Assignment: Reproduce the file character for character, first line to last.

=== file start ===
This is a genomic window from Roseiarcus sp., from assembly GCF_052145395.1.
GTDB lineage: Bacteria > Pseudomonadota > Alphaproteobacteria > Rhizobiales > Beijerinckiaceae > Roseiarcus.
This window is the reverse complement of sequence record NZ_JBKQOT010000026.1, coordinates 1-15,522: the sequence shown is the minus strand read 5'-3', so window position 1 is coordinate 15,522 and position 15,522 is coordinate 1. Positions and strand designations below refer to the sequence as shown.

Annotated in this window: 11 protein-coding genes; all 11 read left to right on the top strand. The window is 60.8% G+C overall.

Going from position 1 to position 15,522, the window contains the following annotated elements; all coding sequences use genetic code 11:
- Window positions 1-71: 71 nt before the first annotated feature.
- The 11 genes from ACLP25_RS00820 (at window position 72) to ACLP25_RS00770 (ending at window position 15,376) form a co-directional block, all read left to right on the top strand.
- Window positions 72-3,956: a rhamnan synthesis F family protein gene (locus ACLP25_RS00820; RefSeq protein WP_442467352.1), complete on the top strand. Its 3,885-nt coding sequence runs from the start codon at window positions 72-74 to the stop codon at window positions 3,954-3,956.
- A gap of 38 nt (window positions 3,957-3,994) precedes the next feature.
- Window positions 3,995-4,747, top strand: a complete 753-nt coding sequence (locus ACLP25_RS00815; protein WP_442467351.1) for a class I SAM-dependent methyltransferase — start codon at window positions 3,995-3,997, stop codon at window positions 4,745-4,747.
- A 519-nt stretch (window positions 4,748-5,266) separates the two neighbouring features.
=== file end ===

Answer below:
This is a genomic window from Roseiarcus sp., from assembly GCF_052145395.1.
GTDB lineage: Bacteria > Pseudomonadota > Alphaproteobacteria > Rhizobiales > Beijerinckiaceae > Roseiarcus.
This window is the reverse complement of sequence record NZ_JBKQOT010000026.1, coordinates 1-15,522: the sequence shown is the minus strand read 5'-3', so window position 1 is coordinate 15,522 and position 15,522 is coordinate 1. Positions and strand designations below refer to the sequence as shown.

Annotated in this window: 11 protein-coding genes; all 11 read left to right on the top strand. The window is 60.8% G+C overall.

Going from position 1 to position 15,522, the window contains the following annotated elements; all coding sequences use genetic code 11:
- Window positions 1-71: 71 nt before the first annotated feature.
- The 11 genes from ACLP25_RS00820 (at window position 72) to ACLP25_RS00770 (ending at window position 15,376) form a co-directional block, all read left to right on the top strand.
- Window positions 72-3,956: a rhamnan synthesis F family protein gene (locus ACLP25_RS00820; RefSeq protein WP_442467352.1), complete on the top strand. Its 3,885-nt coding sequence runs from the start codon at window positions 72-74 to the stop codon at window positions 3,954-3,956.
- A gap of 38 nt (window positions 3,957-3,994) precedes the next feature.
- Window positions 3,995-4,747, top strand: a complete 753-nt coding sequence (locus ACLP25_RS00815; protein WP_442467351.1) for a class I SAM-dependent methyltransferase — start codon at window positions 3,995-3,997, stop codon at window positions 4,745-4,747.
- A 519-nt stretch (window positions 4,748-5,266) separates the two neighbouring features.